Debates over humanitarian intervention and the effectiveness of the United Nations are almost impossible to separate. I will demonstrate why this statement is highly plausible and give examples of the United Nations involvement in Humanitarian Intervention around the world since its formation at the end of World War 2.
UN Charter Influenced by the words of the American Constitution, the UN Charter begins. “We the people of the United Nations determined to save succeeding generations from the scourge of war… and to reaffirm faith in fundamental human rights, in the dignity and worth of the human person, in the equal rights of men and women and nations large and small, and… to unite our strength to maintain peace and security, and … to employ international machinery for the promotion of the economic and social advancement of all peoples, have resolved to combine our efforts to accomplish these aims. Accordingly, our representative Governments… have agreed to the present Charter of the United Nations and do hereby establish an international organisation to be known as the United Nations.”(Stewart Ross 2005, p.9)
The UN has put forward that “Humanitarian Intervention refers to armed interference in one state by another state(s) with the stated objective of ending or reducing suffering within the first state. That suffering may be the result of civil war, humanitarian crisis, or crimes by the first state including genocide. The goal of humanitarian intervention is neither annexation nor interference with territorial integrity, but minimization of the suffering of civilians in that state. The claimed rationale behind such an intervention is the belief, embodied in international customary law in a duty under certain circumstances to disregard a state's sovereignty to preserve our common humanity.”( Ian Brownlie 2005, p.8)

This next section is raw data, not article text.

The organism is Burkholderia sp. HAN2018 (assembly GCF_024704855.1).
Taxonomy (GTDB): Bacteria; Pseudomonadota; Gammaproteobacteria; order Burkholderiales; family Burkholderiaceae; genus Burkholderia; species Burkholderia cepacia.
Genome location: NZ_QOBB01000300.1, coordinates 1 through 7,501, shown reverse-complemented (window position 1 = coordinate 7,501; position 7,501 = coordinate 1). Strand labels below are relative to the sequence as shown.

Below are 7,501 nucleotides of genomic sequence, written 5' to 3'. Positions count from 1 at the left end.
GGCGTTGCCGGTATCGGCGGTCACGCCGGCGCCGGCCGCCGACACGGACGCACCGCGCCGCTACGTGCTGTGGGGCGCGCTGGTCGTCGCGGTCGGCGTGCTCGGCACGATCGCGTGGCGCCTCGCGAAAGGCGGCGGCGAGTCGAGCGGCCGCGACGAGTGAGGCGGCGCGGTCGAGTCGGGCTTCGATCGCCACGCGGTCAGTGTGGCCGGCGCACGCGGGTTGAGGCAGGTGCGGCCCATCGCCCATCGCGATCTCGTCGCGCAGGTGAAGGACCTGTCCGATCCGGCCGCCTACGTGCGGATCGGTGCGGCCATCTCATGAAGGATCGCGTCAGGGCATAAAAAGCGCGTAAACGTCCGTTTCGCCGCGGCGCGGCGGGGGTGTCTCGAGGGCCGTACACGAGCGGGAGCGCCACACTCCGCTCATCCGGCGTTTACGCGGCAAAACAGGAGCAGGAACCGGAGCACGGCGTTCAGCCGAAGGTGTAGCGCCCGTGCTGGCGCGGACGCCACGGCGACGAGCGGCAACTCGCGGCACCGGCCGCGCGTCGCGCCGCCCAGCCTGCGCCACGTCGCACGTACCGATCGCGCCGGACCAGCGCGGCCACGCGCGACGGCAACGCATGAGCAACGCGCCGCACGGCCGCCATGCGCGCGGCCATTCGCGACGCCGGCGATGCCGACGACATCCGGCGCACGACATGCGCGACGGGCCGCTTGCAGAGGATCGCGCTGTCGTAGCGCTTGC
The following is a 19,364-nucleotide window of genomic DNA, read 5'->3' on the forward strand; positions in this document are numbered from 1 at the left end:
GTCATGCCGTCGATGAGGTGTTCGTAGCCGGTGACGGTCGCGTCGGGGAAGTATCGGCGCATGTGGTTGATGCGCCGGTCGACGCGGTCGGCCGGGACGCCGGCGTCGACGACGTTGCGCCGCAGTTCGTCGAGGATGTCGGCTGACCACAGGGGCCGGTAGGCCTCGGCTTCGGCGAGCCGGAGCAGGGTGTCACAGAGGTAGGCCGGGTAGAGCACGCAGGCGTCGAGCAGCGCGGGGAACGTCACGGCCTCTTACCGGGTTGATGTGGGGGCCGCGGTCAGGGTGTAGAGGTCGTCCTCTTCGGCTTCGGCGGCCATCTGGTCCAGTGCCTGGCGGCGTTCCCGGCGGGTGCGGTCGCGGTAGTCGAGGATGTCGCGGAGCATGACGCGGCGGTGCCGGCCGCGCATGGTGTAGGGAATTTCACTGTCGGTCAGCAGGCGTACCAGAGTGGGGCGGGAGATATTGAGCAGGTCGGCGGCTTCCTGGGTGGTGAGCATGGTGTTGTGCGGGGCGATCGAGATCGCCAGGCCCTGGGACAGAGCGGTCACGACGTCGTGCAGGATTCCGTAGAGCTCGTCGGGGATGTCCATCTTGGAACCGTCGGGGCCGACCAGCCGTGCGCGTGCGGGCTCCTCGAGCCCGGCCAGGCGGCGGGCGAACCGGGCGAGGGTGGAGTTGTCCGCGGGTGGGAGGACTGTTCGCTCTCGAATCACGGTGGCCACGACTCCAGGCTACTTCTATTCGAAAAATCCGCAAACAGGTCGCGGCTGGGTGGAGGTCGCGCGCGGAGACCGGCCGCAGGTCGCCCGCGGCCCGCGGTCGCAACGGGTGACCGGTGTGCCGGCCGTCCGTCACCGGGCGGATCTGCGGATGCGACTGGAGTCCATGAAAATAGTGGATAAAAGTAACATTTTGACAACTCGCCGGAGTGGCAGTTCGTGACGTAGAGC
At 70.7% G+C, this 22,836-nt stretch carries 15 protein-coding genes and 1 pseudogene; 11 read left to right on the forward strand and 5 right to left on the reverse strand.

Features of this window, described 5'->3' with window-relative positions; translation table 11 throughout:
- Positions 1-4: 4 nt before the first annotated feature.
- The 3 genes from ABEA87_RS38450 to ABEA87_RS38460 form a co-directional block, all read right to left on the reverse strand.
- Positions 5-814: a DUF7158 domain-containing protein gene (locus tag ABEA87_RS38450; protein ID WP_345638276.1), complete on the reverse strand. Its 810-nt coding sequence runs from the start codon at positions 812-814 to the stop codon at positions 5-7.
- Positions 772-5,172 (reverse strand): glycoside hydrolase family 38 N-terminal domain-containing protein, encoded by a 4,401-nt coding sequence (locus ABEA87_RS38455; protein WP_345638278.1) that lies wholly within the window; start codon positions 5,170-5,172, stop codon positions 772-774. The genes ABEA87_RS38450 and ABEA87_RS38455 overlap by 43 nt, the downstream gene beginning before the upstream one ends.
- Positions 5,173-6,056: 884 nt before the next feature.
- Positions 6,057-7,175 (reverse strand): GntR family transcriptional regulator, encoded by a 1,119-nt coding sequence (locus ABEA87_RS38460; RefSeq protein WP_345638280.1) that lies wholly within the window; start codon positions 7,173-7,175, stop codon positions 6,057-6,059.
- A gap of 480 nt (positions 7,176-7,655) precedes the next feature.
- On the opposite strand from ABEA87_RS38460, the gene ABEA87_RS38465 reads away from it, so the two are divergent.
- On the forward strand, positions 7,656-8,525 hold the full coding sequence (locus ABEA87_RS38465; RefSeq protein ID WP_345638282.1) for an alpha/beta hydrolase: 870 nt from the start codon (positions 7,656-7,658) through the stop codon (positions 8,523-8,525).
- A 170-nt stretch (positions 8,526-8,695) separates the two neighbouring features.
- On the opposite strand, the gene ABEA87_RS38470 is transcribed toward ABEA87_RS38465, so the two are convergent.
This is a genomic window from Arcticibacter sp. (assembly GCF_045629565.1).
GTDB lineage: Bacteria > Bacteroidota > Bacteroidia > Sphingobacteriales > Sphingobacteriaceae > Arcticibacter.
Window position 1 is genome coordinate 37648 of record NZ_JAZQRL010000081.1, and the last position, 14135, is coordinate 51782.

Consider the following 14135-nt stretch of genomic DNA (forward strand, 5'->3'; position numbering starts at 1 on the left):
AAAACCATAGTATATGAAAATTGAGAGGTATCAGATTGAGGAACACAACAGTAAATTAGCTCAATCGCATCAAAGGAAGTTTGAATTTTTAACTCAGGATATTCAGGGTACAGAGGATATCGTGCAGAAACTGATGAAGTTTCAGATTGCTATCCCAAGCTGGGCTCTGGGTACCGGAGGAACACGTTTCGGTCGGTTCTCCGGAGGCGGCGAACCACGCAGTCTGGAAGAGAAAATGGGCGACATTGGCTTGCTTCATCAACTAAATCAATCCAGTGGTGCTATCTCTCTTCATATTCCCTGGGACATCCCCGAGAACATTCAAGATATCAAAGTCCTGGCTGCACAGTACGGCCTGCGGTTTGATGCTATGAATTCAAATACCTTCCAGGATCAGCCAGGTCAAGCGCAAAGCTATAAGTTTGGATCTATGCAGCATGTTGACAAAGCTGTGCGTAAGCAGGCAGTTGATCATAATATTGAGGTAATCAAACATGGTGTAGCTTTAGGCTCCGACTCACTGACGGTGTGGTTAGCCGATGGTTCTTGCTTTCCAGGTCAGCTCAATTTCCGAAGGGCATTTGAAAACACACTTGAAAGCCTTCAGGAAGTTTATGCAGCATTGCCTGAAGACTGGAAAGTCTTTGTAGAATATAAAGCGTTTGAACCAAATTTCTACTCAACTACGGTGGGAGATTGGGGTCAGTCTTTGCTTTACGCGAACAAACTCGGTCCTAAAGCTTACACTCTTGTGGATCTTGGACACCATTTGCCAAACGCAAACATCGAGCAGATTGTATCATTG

One of the problems exposed by international intervention would be if the UN or ‘peacekeepers’ have the right to invade the sovereignty of...